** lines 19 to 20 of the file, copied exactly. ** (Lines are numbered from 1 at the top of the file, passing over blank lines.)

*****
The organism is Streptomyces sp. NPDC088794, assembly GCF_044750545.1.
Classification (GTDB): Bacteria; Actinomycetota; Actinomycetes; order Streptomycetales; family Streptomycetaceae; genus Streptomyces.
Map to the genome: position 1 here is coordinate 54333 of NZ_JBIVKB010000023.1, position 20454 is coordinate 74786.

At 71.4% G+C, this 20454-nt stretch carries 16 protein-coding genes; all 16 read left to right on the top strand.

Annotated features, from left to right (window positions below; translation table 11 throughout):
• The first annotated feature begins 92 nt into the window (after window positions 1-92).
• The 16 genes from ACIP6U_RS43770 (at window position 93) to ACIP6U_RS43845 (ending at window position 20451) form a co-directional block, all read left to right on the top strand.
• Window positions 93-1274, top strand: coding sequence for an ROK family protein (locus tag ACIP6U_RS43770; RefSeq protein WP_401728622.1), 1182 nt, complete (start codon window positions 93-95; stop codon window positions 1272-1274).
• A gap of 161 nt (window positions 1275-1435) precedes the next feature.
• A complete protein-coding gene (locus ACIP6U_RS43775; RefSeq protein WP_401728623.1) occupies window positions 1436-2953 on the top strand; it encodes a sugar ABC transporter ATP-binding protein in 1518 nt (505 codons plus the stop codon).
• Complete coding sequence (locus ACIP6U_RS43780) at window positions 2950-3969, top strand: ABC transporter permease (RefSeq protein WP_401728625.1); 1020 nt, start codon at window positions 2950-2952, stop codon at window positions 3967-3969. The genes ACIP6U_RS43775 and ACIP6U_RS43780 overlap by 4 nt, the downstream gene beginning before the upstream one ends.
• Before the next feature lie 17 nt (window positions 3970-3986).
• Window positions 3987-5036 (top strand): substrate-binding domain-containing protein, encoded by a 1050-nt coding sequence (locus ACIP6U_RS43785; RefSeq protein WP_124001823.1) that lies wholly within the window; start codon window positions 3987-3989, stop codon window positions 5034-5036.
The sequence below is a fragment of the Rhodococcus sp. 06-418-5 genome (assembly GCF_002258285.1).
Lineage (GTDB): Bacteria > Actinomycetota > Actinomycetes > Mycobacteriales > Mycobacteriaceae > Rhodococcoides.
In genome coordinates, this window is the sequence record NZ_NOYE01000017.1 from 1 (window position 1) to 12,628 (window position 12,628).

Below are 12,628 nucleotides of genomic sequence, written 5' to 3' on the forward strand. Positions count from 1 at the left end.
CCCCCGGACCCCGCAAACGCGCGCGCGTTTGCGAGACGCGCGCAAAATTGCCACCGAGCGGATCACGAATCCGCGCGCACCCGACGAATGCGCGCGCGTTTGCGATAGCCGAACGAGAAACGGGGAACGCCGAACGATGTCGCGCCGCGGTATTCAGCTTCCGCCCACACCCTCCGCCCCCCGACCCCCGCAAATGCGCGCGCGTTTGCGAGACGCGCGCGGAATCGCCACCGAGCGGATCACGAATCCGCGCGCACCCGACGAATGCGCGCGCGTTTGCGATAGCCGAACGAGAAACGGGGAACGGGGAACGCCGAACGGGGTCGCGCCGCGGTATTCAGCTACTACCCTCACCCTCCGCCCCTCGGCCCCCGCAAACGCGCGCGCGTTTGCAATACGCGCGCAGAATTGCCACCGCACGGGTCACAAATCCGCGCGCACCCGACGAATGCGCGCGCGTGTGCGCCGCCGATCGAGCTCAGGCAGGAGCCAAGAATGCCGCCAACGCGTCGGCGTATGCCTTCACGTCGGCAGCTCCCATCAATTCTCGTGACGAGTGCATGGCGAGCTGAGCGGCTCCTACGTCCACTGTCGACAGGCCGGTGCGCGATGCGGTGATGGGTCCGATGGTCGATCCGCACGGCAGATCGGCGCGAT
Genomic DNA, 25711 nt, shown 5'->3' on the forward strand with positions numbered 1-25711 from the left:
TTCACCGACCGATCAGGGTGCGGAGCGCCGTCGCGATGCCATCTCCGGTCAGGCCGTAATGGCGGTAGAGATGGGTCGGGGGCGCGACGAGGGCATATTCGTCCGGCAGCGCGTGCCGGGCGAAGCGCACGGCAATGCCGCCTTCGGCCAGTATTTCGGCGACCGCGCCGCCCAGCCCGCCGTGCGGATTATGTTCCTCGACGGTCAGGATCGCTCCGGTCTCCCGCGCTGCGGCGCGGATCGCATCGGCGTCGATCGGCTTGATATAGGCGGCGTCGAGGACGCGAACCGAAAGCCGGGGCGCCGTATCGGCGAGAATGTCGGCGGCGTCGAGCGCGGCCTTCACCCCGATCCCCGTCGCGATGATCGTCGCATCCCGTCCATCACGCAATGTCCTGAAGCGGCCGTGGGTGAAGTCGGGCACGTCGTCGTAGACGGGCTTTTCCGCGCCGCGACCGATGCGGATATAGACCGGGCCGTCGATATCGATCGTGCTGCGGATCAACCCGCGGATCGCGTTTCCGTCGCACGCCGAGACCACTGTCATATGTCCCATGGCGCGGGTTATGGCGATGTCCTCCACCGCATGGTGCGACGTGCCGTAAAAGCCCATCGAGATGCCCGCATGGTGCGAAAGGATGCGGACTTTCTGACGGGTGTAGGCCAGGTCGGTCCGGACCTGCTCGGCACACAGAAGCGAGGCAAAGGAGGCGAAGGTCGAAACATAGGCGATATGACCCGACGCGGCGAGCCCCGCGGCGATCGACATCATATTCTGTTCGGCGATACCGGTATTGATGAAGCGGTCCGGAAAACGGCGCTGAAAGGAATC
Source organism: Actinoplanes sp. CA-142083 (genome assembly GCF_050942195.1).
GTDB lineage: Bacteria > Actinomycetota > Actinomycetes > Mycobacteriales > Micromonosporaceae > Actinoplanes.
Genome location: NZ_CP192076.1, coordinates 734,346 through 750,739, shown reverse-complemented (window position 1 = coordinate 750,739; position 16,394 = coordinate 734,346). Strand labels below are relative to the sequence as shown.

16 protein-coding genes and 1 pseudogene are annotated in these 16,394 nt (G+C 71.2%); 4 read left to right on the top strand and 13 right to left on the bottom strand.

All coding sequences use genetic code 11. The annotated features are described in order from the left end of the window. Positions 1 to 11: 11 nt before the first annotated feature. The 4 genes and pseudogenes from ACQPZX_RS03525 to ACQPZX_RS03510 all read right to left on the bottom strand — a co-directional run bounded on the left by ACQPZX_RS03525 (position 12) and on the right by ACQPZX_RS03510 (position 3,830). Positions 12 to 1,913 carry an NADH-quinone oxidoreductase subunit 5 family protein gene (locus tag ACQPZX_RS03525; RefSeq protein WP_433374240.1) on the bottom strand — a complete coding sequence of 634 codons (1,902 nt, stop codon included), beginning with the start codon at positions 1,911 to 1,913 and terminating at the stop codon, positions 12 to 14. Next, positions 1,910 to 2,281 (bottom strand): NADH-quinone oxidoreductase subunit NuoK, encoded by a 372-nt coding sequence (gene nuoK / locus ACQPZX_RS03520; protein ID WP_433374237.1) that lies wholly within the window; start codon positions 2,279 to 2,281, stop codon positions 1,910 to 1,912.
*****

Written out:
Genomic DNA, 25711 nt, shown 5'->3' on the forward strand with positions numbered 1-25711 from the left:
TTCACCGACCGATCAGGGTGCGGAGCGCCGTCGCGATGCCATCTCCGGTCAGGCCGTAATGGCGGTAGAGATGGGTCGGGGGCGCGACGAGGGCATATTCGTCCGGCAGCGCGTGCCGGGCGAAGCGCACGGCAATGCCGCCTTCGGCCAGTATTTCGGCGACCGCGCCGCCCAGCCCGCCGTGCGGATTATGTTCCTCGACGGTCAGGATCGCTCCGGTCTCCCGCGCTGCGGCGCGGATCGCATCGGCGTCGATCGGCTTGATATAGGCGGCGTCGAGGACGCGAACCGAAAGCCGGGGCGCCGTATCGGCGAGAATGTCGGCGGCGTCGAGCGCGGCCTTCACCCCGATCCCCGTCGCGATGATCGTCGCATCCCGTCCATCACGCAATGTCCTGAAGCGGCCGTGGGTGAAGTCGGGCACGTCGTCGTAGACGGGCTTTTCCGCGCCGCGACCGATGCGGATATAGACCGGGCCGTCGATATCGATCGTGCTGCGGATCAACCCGCGGATCGCGTTTCCGTCGCACGCCGAGACCACTGTCATATGTCCCATGGCGCGGGTTATGGCGATGTCCTCCACCGCATGGTGCGACGTGCCGTAAAAGCCCATCGAGATGCCCGCATGGTGCGAAAGGATGCGGACTTTCTGACGGGTGTAGGCCAGGTCGGTCCGGACCTGCTCGGCACACAGAAGCGAGGCAAAGGAGGCGAAGGTCGAAACATAGGCGATATGACCCGACGCGGCGAGCCCCGCGGCGATCGACATCATATTCTGTTCGGCGATACCGGTATTGATGAAGCGGTCCGGAAAACGGCGCTGAAAGGAATC